The European Union will need to revise its stability and growth pact to support the bloc’s economic recovery, Emmanuel Moulin, director general at the French treasury, told an OMFIF roundtable. He added that the planned €750bn of common bond issuance, which will include a green element, is an important step towards increasing the international role of the euro.
France spent €87bn, or 4% of gross domestic product, in 2020 on its emergency response, on top of providing €326bn of guarantees and €90bn of loans. Its €100bn recovery plan has €30bn earmarked for greening the economy, €34bn to enhance competitiveness and €36bn for employment and training initiatives. While unable to generate the fiscal stimulus seen in the US, there is a broad consensus in Europe that there will need to be a coordinated fiscal effort over the coming years. Echoing former European Central Bank President Mario Draghi, Moulin said Europe is ready to do ‘not whatever it takes, but whatever it costs’.
Providing the fiscal support needed to fuel the European recovery will require changes to the stability and growth pact, which would otherwise require countries such as France, Italy and Spain to reduce their debt to GDP ratio by around two to three percentage points per year. ‘We need to rethink this as well as indicators such as debt to GDP in an environment of low interest rates,’ Moulin said.
‘Up to now, we are all on the same page and we should continue with a supportive fiscal stance until we are out of the crisis. No one can consider that they are currently out of the woods – the situation may get worse before it gets better.’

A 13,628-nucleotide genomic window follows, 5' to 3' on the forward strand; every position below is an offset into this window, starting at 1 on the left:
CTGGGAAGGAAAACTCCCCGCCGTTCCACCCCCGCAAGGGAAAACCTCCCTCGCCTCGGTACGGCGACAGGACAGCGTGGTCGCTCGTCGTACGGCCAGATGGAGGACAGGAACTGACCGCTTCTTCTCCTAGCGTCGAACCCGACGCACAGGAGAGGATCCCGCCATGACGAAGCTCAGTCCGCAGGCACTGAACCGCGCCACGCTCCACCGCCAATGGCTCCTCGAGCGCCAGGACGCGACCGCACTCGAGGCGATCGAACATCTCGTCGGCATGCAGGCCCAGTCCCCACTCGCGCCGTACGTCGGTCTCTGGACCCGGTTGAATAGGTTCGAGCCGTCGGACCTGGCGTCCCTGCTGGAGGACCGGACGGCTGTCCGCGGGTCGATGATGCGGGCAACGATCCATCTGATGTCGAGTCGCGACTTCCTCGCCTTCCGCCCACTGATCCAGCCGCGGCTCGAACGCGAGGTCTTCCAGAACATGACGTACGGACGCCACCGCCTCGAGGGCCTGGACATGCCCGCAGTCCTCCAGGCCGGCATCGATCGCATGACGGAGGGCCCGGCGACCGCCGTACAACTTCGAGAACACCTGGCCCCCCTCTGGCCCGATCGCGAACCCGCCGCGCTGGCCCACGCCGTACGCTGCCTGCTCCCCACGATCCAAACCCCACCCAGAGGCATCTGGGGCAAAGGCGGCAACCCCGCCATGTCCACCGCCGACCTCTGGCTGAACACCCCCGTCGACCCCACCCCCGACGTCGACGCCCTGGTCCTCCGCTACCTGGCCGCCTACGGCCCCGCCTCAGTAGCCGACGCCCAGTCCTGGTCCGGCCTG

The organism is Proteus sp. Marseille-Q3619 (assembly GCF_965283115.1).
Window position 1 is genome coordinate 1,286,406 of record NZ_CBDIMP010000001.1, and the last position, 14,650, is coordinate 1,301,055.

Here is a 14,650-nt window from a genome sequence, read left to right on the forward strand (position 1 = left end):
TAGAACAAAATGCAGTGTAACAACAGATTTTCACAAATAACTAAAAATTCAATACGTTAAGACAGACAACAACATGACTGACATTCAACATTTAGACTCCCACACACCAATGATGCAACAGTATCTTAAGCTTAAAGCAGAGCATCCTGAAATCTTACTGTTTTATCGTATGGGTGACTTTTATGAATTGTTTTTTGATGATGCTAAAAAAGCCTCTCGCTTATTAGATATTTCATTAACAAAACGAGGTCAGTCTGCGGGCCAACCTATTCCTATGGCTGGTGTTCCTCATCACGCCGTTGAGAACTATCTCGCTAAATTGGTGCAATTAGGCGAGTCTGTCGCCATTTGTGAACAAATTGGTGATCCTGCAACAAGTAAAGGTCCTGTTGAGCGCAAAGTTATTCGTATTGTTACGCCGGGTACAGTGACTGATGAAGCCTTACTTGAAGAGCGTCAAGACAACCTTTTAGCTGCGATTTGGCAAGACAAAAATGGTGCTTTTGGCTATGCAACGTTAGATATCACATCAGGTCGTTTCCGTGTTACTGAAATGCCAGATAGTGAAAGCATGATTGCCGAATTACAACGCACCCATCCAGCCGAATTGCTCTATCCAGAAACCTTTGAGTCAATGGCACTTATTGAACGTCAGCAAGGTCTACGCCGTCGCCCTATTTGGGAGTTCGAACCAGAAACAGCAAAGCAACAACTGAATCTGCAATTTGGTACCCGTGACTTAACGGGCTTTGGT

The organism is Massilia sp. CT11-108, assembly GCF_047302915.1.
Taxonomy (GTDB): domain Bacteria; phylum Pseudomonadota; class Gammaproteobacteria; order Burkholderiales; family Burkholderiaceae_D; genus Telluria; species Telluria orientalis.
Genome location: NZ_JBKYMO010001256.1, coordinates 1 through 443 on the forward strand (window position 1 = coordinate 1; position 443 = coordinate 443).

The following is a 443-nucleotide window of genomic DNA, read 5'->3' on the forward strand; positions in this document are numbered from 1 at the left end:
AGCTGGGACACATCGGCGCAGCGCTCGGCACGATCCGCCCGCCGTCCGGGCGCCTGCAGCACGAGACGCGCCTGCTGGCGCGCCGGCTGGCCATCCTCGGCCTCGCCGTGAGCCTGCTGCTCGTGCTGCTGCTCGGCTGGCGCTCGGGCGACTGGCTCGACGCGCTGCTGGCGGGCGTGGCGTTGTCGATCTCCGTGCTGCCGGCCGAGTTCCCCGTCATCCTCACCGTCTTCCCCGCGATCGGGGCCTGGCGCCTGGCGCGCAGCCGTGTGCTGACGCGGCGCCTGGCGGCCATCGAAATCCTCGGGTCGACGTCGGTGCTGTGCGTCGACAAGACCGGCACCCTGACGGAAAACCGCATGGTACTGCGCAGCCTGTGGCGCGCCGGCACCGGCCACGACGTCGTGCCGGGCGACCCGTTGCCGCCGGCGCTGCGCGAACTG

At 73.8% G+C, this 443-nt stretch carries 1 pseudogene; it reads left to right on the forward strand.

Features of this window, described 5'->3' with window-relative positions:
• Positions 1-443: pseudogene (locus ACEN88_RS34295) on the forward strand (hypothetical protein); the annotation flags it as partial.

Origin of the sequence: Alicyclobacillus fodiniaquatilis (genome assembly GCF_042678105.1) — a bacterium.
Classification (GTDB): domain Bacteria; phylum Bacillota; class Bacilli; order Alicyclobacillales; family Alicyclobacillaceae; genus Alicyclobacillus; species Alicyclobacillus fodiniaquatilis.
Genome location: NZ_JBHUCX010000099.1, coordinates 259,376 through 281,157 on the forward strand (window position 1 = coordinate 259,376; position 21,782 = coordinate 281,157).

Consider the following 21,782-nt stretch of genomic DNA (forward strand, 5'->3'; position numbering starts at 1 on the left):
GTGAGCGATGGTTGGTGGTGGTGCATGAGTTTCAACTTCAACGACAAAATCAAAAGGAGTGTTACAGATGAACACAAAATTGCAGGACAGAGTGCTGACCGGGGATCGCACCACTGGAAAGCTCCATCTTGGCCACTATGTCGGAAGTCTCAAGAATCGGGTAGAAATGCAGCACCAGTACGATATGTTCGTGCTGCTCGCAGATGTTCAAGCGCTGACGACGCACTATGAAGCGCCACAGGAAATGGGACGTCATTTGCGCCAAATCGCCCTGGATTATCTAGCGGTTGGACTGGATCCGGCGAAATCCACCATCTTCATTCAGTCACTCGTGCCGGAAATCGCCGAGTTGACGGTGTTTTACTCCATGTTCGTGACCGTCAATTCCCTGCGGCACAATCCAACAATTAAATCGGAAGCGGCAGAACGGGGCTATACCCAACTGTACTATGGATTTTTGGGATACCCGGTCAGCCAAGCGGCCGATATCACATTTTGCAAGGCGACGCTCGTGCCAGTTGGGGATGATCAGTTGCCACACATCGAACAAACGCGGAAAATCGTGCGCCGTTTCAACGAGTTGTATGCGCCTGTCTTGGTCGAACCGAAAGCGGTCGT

The euro area’s common bond issuance, which will go towards funding its €750bn Next Generation EU recovery plan, is an opportunity to build a European safe asset, Moulin said.
‘We view this as both a political and financial instrument. We have never shied away from the fact that we think it’s important that the EU has a significant role on the international markets. We’ve been advocating the international role of the euro,’ Moulin said.
‘We are creating a new framework which we think has both political and financial consequences for the international role of the euro that can create a new asset and attract international investors.’
‘Part of the Next Generation EU fund will be dedicated to green transition, so we can issue through it a significant amount of green bonds. We are ahead of the curve in issuing green bonds.’
He said the common issue would be an opportunity for European banks and financial institutions to build local market infrastructure, such as order book systems and investors portals.
Outstanding fiscal issues include the need for the swift implementation of the recovery and resilience facility, which offers €673bn of loans and grants to member states, agreement on fiscal normalisation conditional on the economic recovery and coordination of fiscal strategies in 2023 and beyond.
There is also the issue of future resources to pay the common debt issuance between 2028 and 2058, which the EU has previously said ‘could include a financial transaction tax (taking into account developments in enhanced co-operation) and a financial contribution linked to the corporate sector or a new common corporate tax base.’
Chris Papadopoullos is Economist at OMFIF. He can be reached at firstname.lastname@example.org.